Old people’s home for … dogs? The aged care centre where pets are a perfect fit
When Annie the cavoodle walks down the hall at Lifeview Willow Wood, she gets a rock star welcome from her neighbours who stop their mobility walkers for a cuddle or a pat.
Every Thursday night when Annie’s owner Daphne Wilson, 89, leaves to play bingo for a few hours, residents at the aged care home in Cranbourne West line up to take care of her four-year-old dog.
Daphne Wilson and her cavoodle Annie.Credit:Eddie Jim
“I wouldn’t be here without her,” Wilson says, moments before Annie plants a big lick her cheek. “Without each other, she would be lonely, and I would be so lonely too.”
While Australia has one of the world’s highest rates of pet ownership, few aged care homes allow residents to bring animals with them when they move in. This means hundreds of pets are surrendered to shelters, and some even euthanised, each year when elderly people move into care.
Welfare organisation Companion Animal Network Australia said only about one in five aged care homes nationally consider allowing residents to bring their pets when they move in.
However, Lifeview is one of a growing number of aged care operators in Australia recognising the health and social benefits of older people keeping their pets.
Its facility in Cranbourne West is home to 117 residents, three dogs and two cats, while its other three homes in Melbourne’s south-eastern suburbs of Chelsea, Emerald and Wheelers Hill are also home to cats, dogs and birds.
Lifeview chief executive officer Samantha Jewell said the organisation had always opted to be pet-friendly, as numerous studies showed that having pets – especially dogs and cats – improved cardiovascular fitness, could help control cholesterol and blood pressure, and reduced stress, loneliness and depression.
“When somebody moves in with their pet, there is less grief and sadness because you’re giving up everything you’ve ever known to move into care, and it can be a huge and difficult change,” Jewell said.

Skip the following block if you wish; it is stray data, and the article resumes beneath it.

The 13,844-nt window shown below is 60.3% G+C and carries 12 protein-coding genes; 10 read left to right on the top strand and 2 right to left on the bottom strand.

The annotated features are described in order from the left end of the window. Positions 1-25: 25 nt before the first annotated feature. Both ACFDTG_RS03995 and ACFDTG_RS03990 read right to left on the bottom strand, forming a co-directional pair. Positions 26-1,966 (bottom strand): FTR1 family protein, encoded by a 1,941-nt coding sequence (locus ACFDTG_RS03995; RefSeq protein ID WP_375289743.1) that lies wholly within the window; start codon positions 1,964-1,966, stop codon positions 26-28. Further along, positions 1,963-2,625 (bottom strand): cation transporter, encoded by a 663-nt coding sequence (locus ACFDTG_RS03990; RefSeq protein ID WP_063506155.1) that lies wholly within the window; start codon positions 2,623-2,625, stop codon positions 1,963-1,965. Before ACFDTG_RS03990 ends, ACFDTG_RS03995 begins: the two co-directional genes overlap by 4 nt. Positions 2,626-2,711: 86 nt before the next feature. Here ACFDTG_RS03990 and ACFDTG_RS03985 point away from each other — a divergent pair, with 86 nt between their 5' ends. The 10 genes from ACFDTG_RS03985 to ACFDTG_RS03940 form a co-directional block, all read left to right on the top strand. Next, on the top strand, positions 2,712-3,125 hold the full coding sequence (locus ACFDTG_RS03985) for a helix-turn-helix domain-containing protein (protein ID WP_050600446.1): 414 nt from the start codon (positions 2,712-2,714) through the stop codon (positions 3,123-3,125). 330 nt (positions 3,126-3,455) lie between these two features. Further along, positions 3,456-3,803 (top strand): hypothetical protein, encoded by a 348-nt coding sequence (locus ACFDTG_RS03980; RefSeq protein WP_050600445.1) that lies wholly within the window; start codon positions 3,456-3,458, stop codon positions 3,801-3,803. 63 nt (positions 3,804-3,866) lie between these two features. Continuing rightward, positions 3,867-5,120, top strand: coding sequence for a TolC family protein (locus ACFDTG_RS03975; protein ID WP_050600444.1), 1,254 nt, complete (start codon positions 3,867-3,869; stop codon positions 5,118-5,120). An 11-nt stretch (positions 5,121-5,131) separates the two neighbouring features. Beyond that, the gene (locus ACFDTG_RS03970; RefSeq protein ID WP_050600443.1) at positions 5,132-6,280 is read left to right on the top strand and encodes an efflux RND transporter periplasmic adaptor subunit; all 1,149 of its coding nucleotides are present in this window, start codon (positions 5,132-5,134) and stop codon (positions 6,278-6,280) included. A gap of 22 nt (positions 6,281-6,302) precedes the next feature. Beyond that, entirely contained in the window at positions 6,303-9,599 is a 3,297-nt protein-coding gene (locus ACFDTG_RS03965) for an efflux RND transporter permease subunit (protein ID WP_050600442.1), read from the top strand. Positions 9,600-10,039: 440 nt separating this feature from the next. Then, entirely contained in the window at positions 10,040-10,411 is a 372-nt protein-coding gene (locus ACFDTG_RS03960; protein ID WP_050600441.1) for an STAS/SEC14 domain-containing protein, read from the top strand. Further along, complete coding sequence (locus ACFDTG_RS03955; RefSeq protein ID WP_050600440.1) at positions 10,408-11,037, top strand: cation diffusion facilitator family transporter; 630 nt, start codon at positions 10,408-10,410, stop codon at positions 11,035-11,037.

“We find people are happier and healthier and deteriorate less quickly when they have their pet with them.”
Paul Debar with his dog Bonny.Credit:Eddie Jim
For Paul Debar, the devastation of being separated from his dog Bonny after moving into aged care last year was so painful that he packed his belongings and left, just so he could be reunited with her.
The pair, who have been inseparable for 13 years, had found themselves on the edge of homelessness, living in a caravan with a leaky roof. Debar could only afford to feed one of them. Most days, he went hungry, spending what little money he had on dog food for Bonny.
But recently, Debar and his beloved German shepherd-kelpie cross moved in a few doors down from Daphne Wilson and Annie.
“It’s been so good for me,” said Debar, who joked he had put on five kilograms since moving in just before Christmas. “My mental health is now through the roof. I can finally call this my forever home.”
Bonny, a mellow and loving dog who rarely barks – but who growls softly when she wants more pats – is also thriving. Her tail has barely stopped wagging, due to the daily pats she receives from residents.
Jewell said animals also brought joy to other residents and increased socialisation and interactions between residents in the home.
Paul Debar and Bonny.Credit:Eddie Jim
She said there were strict policies in place to ensure resident well-being, including not allowing pets into dining areas, and ensuring animals socialise safely with people and other pets before they are allowed to move in.
Cats remain in residents’ rooms, while all dogs are on leads when walked around the facilities. Animals must be up-to-date with their immunisations and are examined by a vet for suitability before moving in. The resident and their family must also be largely responsible for grooming, cleaning and providing food for their pets.
If a resident is no longer well enough to take care of their pet, there is an agreement that a family member or friend adopt the animal, so the pet does not end being surrendered to a shelter.
John Aucote with his dog Susie.Credit:Eddie Jim
For 84-year-old John Aucote, having his 14-year-old golden retriever Susie by his side has made the recent life-altering transition from independent living to aged care much easier.
“I would be heartbroken without her,” he said.
Australia’s new in-home aged care program is coming into effect next year, and an advisory board for the federal government is examining the role of pets in healthy ageing.
Monash University researcher Dr Em Bould has been studying human-animal interactions for years, and is leading a new study with the National Centre for Healthy Ageing to tackle loneliness in ageing populations.
John Aucote, Paul Debar and Daphne Wilson with their dogs. Credit:Eddie Jim
“You’re asking people to give up another family member when they move into aged care and if they can’t take their pet with them, it may actually stop them wanting to go into aged care,” Bould said.
The researcher said making aged care more pet-friendly could help older Australians to accept additional support when they needed it, and to make new friends.
“Dogs can be great catalysts for social interaction because they are such a conversation starter,” Bould said.
“Even if it’s as simple as ‘what is the name of your dog?’ Those simple, incidental interactions can help people feel so much more connected.”
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